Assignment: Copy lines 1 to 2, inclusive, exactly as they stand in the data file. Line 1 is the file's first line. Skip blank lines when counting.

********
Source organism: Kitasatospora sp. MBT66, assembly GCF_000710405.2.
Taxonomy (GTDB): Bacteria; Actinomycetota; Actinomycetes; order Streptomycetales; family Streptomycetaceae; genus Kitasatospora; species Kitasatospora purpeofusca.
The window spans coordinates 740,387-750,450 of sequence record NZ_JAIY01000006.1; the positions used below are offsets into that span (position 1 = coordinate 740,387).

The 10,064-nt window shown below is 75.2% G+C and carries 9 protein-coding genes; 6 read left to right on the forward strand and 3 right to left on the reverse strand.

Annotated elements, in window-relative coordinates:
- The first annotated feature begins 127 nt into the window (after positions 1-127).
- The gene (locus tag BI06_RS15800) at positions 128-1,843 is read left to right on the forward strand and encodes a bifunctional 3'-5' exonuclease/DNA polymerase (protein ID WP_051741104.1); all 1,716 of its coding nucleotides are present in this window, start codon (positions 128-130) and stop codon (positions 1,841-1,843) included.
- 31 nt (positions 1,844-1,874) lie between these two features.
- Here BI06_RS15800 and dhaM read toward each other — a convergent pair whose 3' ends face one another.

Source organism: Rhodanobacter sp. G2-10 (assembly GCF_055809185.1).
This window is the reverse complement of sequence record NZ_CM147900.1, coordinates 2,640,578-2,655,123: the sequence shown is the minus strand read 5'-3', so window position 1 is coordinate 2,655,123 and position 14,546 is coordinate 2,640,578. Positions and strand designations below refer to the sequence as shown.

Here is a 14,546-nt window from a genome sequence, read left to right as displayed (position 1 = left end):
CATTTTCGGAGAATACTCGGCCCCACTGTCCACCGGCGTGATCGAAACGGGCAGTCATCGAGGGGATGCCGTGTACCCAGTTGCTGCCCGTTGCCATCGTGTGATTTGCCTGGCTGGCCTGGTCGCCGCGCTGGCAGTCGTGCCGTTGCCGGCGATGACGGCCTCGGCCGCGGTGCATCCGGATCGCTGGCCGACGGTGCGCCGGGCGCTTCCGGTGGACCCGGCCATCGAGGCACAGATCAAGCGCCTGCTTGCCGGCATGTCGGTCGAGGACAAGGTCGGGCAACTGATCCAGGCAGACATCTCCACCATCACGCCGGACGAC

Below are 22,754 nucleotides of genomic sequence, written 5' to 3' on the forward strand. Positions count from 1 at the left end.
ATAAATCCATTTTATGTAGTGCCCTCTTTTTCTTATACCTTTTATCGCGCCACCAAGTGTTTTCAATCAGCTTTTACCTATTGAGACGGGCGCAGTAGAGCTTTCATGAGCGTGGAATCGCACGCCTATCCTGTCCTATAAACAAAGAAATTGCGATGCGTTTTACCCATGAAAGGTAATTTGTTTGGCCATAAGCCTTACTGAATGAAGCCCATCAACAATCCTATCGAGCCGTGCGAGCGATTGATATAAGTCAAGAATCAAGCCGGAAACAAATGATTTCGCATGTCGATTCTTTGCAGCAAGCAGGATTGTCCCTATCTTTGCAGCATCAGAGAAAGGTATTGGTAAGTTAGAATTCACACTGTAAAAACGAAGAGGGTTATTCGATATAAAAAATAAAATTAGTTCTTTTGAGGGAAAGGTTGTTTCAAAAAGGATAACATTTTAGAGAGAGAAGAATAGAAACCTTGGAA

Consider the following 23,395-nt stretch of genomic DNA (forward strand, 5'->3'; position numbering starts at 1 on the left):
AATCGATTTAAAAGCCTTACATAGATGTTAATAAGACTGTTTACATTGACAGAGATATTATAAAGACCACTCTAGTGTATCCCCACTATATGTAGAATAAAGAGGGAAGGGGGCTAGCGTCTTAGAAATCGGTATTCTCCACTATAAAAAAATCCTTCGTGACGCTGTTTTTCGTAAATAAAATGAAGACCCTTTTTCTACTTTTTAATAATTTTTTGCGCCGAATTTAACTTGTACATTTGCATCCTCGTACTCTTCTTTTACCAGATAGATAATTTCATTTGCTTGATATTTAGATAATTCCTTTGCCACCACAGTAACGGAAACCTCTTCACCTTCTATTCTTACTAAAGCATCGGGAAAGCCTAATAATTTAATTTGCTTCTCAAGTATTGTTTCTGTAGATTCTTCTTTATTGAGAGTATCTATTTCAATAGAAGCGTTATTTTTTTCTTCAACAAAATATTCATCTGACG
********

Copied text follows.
Source organism: Kitasatospora sp. MBT66, assembly GCF_000710405.2.
Taxonomy (GTDB): Bacteria; Actinomycetota; Actinomycetes; order Streptomycetales; family Streptomycetaceae; genus Kitasatospora; species Kitasatospora purpeofusca.